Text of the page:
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Cardiorespiratory fitness predicts greater hippocampal volume and rate of episodic associative learning in older adults

By Rachel C. Cole, Eliot Hazeltine, Timothy B. Weng, Conner Wharff, Lyndsey E. DuBose, Phillip Schmid, Gardar Sigurdsson, Vincent A. Magnotta, Gary L. Pierce, Michelle W. Voss

Posted 02 Apr 2019
bioRxiv DOI: 10.1101/578237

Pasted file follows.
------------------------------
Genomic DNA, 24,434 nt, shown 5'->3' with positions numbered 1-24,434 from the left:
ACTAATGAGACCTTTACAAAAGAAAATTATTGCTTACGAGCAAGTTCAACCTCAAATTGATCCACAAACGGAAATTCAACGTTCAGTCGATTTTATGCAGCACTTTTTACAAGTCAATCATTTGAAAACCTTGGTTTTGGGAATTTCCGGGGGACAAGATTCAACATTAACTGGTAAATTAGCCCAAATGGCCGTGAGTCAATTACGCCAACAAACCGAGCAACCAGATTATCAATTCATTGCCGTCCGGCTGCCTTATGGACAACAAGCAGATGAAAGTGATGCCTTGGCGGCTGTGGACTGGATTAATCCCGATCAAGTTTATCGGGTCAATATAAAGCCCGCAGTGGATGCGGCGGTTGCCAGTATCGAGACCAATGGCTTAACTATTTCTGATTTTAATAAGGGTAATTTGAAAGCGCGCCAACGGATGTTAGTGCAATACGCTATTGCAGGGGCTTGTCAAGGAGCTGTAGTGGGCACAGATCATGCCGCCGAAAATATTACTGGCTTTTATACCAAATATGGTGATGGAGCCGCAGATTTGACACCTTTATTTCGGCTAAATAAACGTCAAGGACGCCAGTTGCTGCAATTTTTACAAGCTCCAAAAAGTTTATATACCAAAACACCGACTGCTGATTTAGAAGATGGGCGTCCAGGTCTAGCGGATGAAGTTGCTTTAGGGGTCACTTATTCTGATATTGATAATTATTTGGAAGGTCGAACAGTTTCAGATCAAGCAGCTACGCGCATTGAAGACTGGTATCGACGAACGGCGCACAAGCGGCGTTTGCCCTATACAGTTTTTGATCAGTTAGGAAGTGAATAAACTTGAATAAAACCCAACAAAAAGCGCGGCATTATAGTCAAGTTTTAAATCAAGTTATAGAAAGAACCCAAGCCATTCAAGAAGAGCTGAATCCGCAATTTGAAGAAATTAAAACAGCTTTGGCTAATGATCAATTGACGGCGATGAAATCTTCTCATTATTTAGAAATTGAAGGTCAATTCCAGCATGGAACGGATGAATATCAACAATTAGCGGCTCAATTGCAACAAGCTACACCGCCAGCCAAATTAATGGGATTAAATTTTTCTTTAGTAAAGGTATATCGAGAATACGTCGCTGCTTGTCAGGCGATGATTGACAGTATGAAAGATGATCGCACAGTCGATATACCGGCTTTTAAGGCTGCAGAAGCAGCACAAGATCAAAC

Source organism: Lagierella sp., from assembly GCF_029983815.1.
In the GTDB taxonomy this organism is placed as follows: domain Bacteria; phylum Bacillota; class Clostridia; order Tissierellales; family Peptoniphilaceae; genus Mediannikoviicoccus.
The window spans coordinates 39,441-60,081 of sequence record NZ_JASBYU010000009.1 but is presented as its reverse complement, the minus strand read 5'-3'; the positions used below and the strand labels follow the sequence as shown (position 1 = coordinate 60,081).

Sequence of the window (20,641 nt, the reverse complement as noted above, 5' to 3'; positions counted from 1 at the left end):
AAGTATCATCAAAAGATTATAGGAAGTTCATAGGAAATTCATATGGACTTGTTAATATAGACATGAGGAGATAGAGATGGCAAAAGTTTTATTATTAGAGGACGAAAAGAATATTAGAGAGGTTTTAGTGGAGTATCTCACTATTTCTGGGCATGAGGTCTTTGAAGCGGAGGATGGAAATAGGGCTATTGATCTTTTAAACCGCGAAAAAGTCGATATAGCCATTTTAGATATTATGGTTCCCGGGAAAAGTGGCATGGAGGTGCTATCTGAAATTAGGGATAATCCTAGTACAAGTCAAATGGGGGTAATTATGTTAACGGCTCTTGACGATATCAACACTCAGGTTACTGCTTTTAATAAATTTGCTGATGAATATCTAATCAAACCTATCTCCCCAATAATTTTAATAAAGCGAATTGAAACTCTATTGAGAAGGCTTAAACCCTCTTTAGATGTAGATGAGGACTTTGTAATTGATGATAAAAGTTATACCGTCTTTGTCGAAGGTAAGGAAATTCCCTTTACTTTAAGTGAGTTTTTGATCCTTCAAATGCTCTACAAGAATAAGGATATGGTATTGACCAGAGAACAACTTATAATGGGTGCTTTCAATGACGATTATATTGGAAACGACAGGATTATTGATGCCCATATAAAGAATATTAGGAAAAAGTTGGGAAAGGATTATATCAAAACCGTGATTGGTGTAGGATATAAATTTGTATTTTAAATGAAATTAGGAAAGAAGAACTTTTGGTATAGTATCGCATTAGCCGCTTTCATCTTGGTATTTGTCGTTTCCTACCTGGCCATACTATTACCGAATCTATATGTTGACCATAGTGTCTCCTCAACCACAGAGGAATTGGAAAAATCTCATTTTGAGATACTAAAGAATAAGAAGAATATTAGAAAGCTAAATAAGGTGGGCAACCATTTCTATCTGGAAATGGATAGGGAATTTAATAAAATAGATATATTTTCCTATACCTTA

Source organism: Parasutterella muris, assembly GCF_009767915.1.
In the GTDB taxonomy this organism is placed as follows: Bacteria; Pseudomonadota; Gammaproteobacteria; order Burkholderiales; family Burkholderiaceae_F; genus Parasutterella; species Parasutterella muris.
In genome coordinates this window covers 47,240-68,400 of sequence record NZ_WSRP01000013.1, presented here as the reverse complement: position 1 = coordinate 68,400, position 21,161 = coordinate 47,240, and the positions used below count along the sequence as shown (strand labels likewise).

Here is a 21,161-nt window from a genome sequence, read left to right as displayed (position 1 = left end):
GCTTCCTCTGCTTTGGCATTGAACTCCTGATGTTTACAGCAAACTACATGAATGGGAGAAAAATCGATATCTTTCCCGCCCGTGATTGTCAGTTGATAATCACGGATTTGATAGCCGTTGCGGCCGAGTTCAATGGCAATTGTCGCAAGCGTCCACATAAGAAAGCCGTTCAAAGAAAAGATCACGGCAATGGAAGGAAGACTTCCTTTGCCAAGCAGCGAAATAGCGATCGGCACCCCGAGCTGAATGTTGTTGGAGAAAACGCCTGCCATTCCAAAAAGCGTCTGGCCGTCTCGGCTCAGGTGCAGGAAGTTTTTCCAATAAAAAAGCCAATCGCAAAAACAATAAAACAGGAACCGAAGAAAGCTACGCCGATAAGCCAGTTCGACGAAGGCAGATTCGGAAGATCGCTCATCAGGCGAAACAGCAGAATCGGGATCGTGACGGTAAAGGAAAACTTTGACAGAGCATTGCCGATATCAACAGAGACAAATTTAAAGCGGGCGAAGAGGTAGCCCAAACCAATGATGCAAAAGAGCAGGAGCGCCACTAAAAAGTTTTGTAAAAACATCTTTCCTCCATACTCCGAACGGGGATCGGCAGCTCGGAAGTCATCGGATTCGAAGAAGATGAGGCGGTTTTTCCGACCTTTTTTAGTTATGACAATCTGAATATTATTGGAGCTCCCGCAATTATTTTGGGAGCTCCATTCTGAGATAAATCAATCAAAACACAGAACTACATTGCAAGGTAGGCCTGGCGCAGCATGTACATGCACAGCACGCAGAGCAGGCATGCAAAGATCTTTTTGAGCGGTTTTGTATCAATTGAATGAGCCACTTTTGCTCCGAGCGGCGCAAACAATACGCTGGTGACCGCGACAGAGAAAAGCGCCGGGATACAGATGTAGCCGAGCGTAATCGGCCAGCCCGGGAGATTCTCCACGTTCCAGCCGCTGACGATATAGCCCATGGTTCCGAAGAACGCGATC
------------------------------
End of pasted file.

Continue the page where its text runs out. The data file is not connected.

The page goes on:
Declining episodic memory is common among otherwise healthy older adults, in part due to negative effects of aging on hippocampal circuits. However, there is significant variability between individuals in severity of aging effects on the hippocampus and subsequent memory decline. Importantly, variability may be influenced by modifiable protective physiological factors such as cardiorespiratory fitness (CRF). More research is needed to better understand which aspects of cognition that decline with aging benefit most from CRF. The current study evaluated the relation of CRF with learning rate in the Episodic Associative Learning (EAL) task, a task designed specifically to target hippocampal-dependent relational binding and to evaluate learning with repeated occurrences. Results show that higher CRF was associated with larger hippocampal volume and faster learning rate. Larger hippocampal volume was also associated with faster learning rate, and hippocampal volume partially mediated the relationship between CRF and learning rate. Further, to support the distinction between learning item relations and learning higher-order sequences, which declines with aging but is largely reliant on extra-hippocampal learning systems, we found that EAL learning rate was not related to motor sequence learning on the alternating serial reaction time task. Motor sequence learning was also not correlated with hippocampal volume. Thus, for the first time we show that higher CRF in healthy older adults is related to enhanced rate of relational memory acquisition, in part mediated by benefits on the hippocampus.

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